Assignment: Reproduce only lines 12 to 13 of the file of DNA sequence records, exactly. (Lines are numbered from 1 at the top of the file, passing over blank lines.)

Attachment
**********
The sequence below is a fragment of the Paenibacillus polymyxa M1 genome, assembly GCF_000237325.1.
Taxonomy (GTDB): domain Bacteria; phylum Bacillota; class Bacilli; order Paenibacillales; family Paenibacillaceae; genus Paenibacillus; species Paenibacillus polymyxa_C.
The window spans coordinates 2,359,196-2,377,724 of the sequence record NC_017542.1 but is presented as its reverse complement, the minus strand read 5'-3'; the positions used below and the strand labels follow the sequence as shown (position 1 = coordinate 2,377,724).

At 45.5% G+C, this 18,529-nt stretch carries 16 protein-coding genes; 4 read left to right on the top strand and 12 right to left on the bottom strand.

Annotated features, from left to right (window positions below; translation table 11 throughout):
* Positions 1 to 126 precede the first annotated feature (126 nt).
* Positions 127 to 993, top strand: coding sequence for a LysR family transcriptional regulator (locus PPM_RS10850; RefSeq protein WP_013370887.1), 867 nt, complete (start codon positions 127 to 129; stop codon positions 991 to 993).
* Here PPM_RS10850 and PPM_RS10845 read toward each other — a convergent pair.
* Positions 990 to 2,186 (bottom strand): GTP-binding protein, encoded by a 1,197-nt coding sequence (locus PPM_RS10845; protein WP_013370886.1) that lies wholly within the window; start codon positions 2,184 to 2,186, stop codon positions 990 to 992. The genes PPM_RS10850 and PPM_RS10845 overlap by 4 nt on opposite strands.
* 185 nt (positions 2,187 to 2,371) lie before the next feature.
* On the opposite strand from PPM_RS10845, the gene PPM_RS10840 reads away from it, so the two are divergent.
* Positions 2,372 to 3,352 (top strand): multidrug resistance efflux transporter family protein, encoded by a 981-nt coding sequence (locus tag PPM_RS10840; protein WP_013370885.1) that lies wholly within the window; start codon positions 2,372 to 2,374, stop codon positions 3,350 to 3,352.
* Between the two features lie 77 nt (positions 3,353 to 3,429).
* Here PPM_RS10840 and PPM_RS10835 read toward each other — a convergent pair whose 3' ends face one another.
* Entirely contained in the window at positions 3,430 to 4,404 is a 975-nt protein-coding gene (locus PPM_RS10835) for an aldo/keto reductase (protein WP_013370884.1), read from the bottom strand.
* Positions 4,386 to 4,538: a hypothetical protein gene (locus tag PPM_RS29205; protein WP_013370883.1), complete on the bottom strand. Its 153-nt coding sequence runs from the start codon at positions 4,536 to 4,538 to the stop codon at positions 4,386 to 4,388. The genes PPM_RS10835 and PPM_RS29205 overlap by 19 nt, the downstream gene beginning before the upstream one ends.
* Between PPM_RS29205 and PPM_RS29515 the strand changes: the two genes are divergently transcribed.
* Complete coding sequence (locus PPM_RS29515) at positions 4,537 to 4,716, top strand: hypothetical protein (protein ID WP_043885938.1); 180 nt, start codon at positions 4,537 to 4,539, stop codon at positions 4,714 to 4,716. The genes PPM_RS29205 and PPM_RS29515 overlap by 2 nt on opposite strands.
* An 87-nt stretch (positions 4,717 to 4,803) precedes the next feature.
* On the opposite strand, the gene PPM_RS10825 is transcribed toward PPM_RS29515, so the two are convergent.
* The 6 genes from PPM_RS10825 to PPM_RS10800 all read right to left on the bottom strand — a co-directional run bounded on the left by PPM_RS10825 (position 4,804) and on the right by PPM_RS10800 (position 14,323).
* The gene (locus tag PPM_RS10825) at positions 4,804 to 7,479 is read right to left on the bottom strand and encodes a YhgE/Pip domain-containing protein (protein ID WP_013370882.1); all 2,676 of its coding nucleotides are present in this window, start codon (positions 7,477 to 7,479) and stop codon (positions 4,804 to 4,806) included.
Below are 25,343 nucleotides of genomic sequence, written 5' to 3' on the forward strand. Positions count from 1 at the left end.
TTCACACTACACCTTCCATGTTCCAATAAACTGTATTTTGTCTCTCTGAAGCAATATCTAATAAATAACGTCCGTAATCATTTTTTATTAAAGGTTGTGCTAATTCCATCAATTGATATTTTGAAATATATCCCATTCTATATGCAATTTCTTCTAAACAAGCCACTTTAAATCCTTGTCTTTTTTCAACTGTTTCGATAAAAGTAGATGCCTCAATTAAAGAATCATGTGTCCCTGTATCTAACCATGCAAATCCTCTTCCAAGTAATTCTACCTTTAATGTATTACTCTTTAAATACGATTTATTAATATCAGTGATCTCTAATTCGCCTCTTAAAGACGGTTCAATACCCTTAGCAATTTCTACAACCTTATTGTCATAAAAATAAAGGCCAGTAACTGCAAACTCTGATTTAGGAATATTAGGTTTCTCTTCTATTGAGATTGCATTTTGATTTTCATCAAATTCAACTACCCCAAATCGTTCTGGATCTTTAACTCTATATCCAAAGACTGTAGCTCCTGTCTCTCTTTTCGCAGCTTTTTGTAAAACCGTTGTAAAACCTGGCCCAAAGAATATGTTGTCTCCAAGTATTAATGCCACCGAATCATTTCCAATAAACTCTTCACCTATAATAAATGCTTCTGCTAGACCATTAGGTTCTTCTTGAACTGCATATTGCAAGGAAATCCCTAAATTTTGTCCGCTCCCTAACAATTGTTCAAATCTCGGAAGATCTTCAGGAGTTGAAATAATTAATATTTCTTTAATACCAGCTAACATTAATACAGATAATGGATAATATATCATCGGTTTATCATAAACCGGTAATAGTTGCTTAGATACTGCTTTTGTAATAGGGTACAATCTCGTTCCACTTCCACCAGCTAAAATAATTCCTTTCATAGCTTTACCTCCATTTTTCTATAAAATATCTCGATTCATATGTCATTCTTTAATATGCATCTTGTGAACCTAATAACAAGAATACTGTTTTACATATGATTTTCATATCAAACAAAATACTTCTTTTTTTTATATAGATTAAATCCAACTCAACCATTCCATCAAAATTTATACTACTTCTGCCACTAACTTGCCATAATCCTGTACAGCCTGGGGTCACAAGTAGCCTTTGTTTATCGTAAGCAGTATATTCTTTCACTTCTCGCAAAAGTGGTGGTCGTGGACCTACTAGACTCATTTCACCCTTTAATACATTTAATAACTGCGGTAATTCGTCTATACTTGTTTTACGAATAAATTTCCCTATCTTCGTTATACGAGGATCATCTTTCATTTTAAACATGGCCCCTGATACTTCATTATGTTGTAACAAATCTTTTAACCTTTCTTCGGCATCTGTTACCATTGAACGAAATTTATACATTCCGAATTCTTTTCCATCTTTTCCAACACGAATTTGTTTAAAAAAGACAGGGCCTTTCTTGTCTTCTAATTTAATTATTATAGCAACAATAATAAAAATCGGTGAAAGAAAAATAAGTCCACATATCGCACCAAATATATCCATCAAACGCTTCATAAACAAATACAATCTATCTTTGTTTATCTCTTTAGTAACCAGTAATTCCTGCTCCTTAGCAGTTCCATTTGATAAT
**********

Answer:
* Positions 2,372 to 3,352 (top strand): multidrug resistance efflux transporter family protein, encoded by a 981-nt coding sequence (locus tag PPM_RS10840; protein WP_013370885.1) that lies wholly within the window; start codon positions 2,372 to 2,374, stop codon positions 3,350 to 3,352.
* Between the two features lie 77 nt (positions 3,353 to 3,429).